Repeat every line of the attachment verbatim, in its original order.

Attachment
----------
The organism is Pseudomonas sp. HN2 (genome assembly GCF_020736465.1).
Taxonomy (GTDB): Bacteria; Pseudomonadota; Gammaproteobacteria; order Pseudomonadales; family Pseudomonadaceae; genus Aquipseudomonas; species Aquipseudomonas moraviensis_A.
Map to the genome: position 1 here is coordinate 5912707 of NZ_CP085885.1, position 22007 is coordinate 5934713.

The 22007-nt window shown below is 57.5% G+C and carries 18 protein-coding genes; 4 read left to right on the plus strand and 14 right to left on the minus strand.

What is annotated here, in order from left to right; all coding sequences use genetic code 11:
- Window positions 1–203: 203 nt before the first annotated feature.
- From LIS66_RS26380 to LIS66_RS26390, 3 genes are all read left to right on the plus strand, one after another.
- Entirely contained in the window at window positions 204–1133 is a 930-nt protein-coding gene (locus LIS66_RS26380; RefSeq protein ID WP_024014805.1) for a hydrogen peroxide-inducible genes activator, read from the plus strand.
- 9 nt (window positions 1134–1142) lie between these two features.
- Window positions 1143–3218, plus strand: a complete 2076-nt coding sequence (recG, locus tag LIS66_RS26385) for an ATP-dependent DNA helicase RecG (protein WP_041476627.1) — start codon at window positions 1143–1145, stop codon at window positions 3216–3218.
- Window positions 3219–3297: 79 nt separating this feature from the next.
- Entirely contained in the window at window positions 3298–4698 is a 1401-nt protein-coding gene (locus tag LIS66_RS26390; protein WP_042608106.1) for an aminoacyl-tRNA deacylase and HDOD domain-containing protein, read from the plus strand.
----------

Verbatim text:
The organism is Pseudomonas sp. HN2 (genome assembly GCF_020736465.1).
Taxonomy (GTDB): Bacteria; Pseudomonadota; Gammaproteobacteria; order Pseudomonadales; family Pseudomonadaceae; genus Aquipseudomonas; species Aquipseudomonas moraviensis_A.
Map to the genome: position 1 here is coordinate 5912707 of NZ_CP085885.1, position 22007 is coordinate 5934713.

The 22007-nt window shown below is 57.5% G+C and carries 18 protein-coding genes; 4 read left to right on the plus strand and 14 right to left on the minus strand.

What is annotated here, in order from left to right; all coding sequences use genetic code 11:
- Window positions 1–203: 203 nt before the first annotated feature.
- From LIS66_RS26380 to LIS66_RS26390, 3 genes are all read left to right on the plus strand, one after another.
- Entirely contained in the window at window positions 204–1133 is a 930-nt protein-coding gene (locus LIS66_RS26380; RefSeq protein ID WP_024014805.1) for a hydrogen peroxide-inducible genes activator, read from the plus strand.
- 9 nt (window positions 1134–1142) lie between these two features.
- Window positions 1143–3218, plus strand: a complete 2076-nt coding sequence (recG, locus tag LIS66_RS26385) for an ATP-dependent DNA helicase RecG (protein WP_041476627.1) — start codon at window positions 1143–1145, stop codon at window positions 3216–3218.
- Window positions 3219–3297: 79 nt separating this feature from the next.
- Entirely contained in the window at window positions 3298–4698 is a 1401-nt protein-coding gene (locus tag LIS66_RS26390; protein WP_042608106.1) for an aminoacyl-tRNA deacylase and HDOD domain-containing protein, read from the plus strand.